Spearheaded by a recent interview (and an amazing highlight clip) captivating my brain over a long weekend (where I was subjected to cold meds, Kleenex tissues and hot tea), I felt like sharing a story about my one-time fixation with the man featured in the picture above. No, I won't begin to bore you with overzealous stats and accolades by one of the greatest players of our generation (okay, maybe I will), nor will I share my opinion on where I feel Mr. Bryant ranks on the G.OA.T. list. Quite frankly, if he doesn't care about where he's placed on an opinion-based list (where there is really no true way of finding out who the best are), why should I? But what I will share, is how I unequivocally convinced myself I'd become the second-coming of one Mr. Kobe Bean Bryant, as we gear up for what could be his induction into the basketball Hall of Fame this summer.
Let's be perfectly clear: I wasn't all the way sold on this guy. In fact, at the onset of Kobe's NBA career (and somewhere along the middle), I couldn't stand him. I'll admit, there was a bit of jealously sprinkled in there. I mean, here was a kid, only a couple of years older than me, about to take the league by storm, insisting on playing for the LOS ANGELES LAKERS (as legend would have it, his party demanded an immediate trade from the Charlotte Hornets - the team who would draft him with the 13th pick in the 1996 NBA Draft - for the glitz and glamour of L.A.). The nerves of this guy!
Personally, I didn't think the Lakers needed Kobe or Shaquille O'Neal (a free agent at the time who also had his sights set on Hollywood). I'd grown fond of a young Lakers' team - dubbed 'The Lake Show' - led by the resurgence of the 1991 Slam Dunk champ Cedric Ceballos, the nifty Nick Van Exel, Vlade Divac and the ultra-talented Eddie Jones, who were all slowly making a name for themselves.
Why would they trade for some high school kid who could potentially steal minutes away from fan favorite, Eddie Jones, or worse, potentially hinder Kobe's growth?
Moreover, I didn't appreciate Bryant's blatant attempt at trying to become the next Michael Jordan (which he would vehemently deny); from his bald head (okay, so the bald head was quite stylish for black men during the early to mid 90s, but so what!), his on-court playing style (sprinkled in with a little streetball), the placement of his knee sleeve (even adding a slight fold to it like MJ), his mannerisms, down to sticking out his tongue when dunking the basketball... ala the one, the ONLY, the G.O.A.T., Michael Jordan!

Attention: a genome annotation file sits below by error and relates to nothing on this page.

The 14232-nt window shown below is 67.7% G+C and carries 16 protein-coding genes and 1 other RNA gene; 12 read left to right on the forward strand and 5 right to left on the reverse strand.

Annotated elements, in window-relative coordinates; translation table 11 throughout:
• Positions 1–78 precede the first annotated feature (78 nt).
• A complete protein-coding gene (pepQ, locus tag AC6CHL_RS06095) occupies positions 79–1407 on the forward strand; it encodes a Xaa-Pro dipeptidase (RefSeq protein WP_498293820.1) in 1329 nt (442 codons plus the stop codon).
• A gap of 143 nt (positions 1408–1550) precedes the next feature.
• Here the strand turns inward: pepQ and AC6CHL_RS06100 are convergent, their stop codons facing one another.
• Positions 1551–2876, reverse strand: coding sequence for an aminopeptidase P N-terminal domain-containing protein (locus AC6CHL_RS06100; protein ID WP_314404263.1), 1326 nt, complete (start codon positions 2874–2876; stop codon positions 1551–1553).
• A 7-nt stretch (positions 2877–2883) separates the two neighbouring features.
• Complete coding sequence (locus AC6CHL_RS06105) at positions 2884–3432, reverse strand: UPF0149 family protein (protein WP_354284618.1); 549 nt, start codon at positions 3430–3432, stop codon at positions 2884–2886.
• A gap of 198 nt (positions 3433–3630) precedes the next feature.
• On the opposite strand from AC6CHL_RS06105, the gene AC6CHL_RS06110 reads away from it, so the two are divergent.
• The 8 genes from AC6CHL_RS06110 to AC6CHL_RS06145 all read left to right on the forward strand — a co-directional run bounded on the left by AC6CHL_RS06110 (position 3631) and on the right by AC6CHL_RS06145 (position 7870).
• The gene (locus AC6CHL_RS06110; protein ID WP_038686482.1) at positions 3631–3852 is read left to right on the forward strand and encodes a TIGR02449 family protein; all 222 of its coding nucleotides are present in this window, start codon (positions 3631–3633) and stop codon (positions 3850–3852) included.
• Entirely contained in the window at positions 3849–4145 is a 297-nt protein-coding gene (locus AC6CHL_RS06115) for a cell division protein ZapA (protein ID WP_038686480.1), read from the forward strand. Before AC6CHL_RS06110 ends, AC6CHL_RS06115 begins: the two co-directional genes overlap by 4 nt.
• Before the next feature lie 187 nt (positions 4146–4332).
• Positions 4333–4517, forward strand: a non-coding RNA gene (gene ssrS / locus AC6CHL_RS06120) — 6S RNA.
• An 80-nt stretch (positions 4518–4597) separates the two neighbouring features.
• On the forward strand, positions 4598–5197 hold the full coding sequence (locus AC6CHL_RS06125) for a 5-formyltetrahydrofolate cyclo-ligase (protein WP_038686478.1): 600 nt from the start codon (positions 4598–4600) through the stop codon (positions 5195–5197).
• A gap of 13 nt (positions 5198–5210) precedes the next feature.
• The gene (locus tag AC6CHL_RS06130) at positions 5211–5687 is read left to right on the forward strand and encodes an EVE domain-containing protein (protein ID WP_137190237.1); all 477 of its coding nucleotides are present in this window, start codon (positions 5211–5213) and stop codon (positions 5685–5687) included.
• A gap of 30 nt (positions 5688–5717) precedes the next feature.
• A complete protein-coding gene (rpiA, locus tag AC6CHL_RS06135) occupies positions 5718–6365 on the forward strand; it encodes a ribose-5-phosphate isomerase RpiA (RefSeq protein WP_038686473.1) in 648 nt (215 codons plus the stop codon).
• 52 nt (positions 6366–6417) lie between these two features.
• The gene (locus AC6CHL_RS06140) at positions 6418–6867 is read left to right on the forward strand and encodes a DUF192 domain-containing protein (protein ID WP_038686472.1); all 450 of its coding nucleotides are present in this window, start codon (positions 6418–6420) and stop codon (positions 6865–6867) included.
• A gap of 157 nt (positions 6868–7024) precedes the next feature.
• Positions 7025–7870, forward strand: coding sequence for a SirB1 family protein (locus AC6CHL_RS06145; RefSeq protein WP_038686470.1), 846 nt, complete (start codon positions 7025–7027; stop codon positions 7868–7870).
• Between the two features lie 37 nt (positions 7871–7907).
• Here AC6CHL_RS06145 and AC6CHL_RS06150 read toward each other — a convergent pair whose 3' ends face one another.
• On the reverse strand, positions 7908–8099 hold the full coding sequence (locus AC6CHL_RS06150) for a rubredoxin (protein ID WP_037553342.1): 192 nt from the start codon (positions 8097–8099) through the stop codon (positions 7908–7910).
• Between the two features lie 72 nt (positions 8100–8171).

Bryant had seemingly entered the league with a boulder-sized chip on his shoulder, oozing a rare cockiness unseen from an unproven player. Who TF does this guy think he is? But my opinion of Kobe shifted following his '96-'97 rookie campaign, which ended with the Lower Merion H.S. product shooting multiple air balls down the stretch in a crucial playoff road game against the Utah Jazz; putting an end to the Lakers season. His critics grew overnight, unwilling to cut slack to a kid who carried the swagger of a 10-year vet, yet played like an 18 year-old when it mattered most. I genuinely felt bad for him, but the criticism had a reverse effect. During the summer of '97, he'd go through a transformation of sorts; growing out his hair (sporting a mini afro which I quickly gravitated towards), and despite being mocked, ridiculed and singled out as the player responsible for their loss to the Jazz in the prior season, he entered his 2nd season with a newfound confidence. Soon, he'd become the Lakers 6th man (first player typically called off of the bench), making an immediate impact. Fans at the old Great Western Forum- young and old, rose to their feet in unison upon Bryant's entrance into the game, as legendary Lakers P.A. announcer Lawrence Tanter announced his name with his familiar monotone voice. Excitement grew, with scores of fans anticipating Bryant's flashy play, making the Lakers must-see-TV. It was an amazing spectacle for the 16 year-old me, watching the NBA on NBC telecast over the weekend, pondering the thought of whether I'd make it to the pros someday.
As Bryant's playing time grew, so did the bevy of supporters. Before long, the Lakers had a future star on their hands. I quickly took heed, growing my hair out to resemble Kobe's, recording every interview conducted; from in-game to late-night talk shows, EVEN purchasing a pair of ADIDAS sneakers (his sneaker sponsor at the time) for the first time in my life. As a lifelong Nike fan, that was HUGE! All for the allure of mirroring a dude I thought was the greatest thing since sliced bread (I'd pull this stunt twice before with a couple of NBA childhood heroes - Penny Hardaway and Scottie Pippen, but I was closer in age to Kobe, and found some other silly detail about him to justify my claim that I was his long lost bro).
Surprisingly, I didn't want to 'be like Mike' or play like Kobe. Orlando's version of Penny Hardaway, the Bulls Scottie Pippen and Magic Johnson were the players I opted for anytime I stepped foot onto the court. However, 'rookie Kobe' was a clear underdog. I've always rooted for those types. Little did we know this "underdog" would go on to have an illustrious 20 year career which saw 5 NBA titles, a league MVP award, a couple of scoring titles and a crap load of All-Star appearances/All-Star MVP's. But the icing on the cake would have to be his candidacy into the Basketball Hall of Fame. We'll soon find out if he gets in (I would bet the house that he does), but here's to an amazing talent and an even amazing career, as I take a trip down memory lane.